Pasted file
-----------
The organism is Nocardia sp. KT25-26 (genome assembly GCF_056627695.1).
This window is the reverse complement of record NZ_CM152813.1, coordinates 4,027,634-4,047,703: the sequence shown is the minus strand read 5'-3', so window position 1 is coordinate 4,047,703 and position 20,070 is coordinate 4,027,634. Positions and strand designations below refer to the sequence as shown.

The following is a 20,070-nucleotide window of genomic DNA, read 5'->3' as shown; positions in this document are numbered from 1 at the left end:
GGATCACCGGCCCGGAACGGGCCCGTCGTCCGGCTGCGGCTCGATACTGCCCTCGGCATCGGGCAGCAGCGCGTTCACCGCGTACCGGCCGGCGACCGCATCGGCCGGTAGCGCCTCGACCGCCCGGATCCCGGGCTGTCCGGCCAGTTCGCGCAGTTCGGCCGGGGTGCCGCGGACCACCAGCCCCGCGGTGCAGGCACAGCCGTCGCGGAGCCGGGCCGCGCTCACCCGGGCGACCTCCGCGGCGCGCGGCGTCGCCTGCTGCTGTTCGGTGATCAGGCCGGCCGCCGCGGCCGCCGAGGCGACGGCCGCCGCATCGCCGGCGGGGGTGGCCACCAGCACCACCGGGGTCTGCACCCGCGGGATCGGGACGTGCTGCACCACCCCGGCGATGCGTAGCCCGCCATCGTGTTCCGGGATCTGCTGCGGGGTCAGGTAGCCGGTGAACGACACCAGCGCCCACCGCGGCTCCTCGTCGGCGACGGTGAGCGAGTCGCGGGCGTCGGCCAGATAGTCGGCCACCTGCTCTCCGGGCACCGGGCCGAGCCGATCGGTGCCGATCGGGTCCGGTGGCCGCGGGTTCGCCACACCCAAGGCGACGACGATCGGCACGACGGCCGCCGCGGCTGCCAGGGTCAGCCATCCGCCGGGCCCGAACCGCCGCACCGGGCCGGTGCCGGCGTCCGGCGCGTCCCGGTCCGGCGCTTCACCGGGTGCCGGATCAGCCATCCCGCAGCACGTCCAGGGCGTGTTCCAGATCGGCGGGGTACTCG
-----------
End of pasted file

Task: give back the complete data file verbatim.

The organism is Nocardia sp. KT25-26 (genome assembly GCF_056627695.1).
This window is the reverse complement of record NZ_CM152813.1, coordinates 4,027,634-4,047,703: the sequence shown is the minus strand read 5'-3', so window position 1 is coordinate 4,047,703 and position 20,070 is coordinate 4,027,634. Positions and strand designations below refer to the sequence as shown.

The following is a 20,070-nucleotide window of genomic DNA, read 5'->3' as shown; positions in this document are numbered from 1 at the left end:
GGATCACCGGCCCGGAACGGGCCCGTCGTCCGGCTGCGGCTCGATACTGCCCTCGGCATCGGGCAGCAGCGCGTTCACCGCGTACCGGCCGGCGACCGCATCGGCCGGTAGCGCCTCGACCGCCCGGATCCCGGGCTGTCCGGCCAGTTCGCGCAGTTCGGCCGGGGTGCCGCGGACCACCAGCCCCGCGGTGCAGGCACAGCCGTCGCGGAGCCGGGCCGCGCTCACCCGGGCGACCTCCGCGGCGCGCGGCGTCGCCTGCTGCTGTTCGGTGATCAGGCCGGCCGCCGCGGCCGCCGAGGCGACGGCCGCCGCATCGCCGGCGGGGGTGGCCACCAGCACCACCGGGGTCTGCACCCGCGGGATCGGGACGTGCTGCACCACCCCGGCGATGCGTAGCCCGCCATCGTGTTCCGGGATCTGCTGCGGGGTCAGGTAGCCGGTGAACGACACCAGCGCCCACCGCGGCTCCTCGTCGGCGACGGTGAGCGAGTCGCGGGCGTCGGCCAGATAGTCGGCCACCTGCTCTCCGGGCACCGGGCCGAGCCGATCGGTGCCGATCGGGTCCGGTGGCCGCGGGTTCGCCACACCCAAGGCGACGACGATCGGCACGACGGCCGCCGCGGCTGCCAGGGTCAGCCATCCGCCGGGCCCGAACCGCCGCACCGGGCCGGTGCCGGCGTCCGGCGCGTCCCGGTCCGGCGCTTCACCGGGTGCCGGATCAGCCATCCCGCAGCACGTCCAGGGCGTGTTCCAGATCGGCGGGGTACTCG